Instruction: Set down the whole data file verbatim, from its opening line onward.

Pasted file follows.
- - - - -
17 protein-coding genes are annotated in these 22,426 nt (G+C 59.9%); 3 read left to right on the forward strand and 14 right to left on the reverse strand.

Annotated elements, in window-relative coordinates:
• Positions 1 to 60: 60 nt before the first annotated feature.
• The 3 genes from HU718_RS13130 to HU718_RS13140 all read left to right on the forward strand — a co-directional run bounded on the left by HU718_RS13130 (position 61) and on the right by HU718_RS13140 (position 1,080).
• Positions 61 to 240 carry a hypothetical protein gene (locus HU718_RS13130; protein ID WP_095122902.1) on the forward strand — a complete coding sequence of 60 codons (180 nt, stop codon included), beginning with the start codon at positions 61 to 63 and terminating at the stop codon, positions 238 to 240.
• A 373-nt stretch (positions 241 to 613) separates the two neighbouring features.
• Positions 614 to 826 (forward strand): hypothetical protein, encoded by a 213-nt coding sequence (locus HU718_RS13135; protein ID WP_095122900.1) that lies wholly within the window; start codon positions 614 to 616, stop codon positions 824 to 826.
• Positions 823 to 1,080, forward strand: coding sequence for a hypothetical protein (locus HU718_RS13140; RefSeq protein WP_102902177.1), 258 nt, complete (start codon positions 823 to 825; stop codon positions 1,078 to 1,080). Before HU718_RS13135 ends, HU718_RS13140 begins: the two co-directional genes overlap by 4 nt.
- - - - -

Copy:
17 protein-coding genes are annotated in these 22,426 nt (G+C 59.9%); 3 read left to right on the forward strand and 14 right to left on the reverse strand.

Annotated elements, in window-relative coordinates:
• Positions 1 to 60: 60 nt before the first annotated feature.
• The 3 genes from HU718_RS13130 to HU718_RS13140 all read left to right on the forward strand — a co-directional run bounded on the left by HU718_RS13130 (position 61) and on the right by HU718_RS13140 (position 1,080).
• Positions 61 to 240 carry a hypothetical protein gene (locus HU718_RS13130; protein ID WP_095122902.1) on the forward strand — a complete coding sequence of 60 codons (180 nt, stop codon included), beginning with the start codon at positions 61 to 63 and terminating at the stop codon, positions 238 to 240.
• A 373-nt stretch (positions 241 to 613) separates the two neighbouring features.
• Positions 614 to 826 (forward strand): hypothetical protein, encoded by a 213-nt coding sequence (locus HU718_RS13135; protein ID WP_095122900.1) that lies wholly within the window; start codon positions 614 to 616, stop codon positions 824 to 826.
• Positions 823 to 1,080, forward strand: coding sequence for a hypothetical protein (locus HU718_RS13140; RefSeq protein WP_102902177.1), 258 nt, complete (start codon positions 823 to 825; stop codon positions 1,078 to 1,080). Before HU718_RS13135 ends, HU718_RS13140 begins: the two co-directional genes overlap by 4 nt.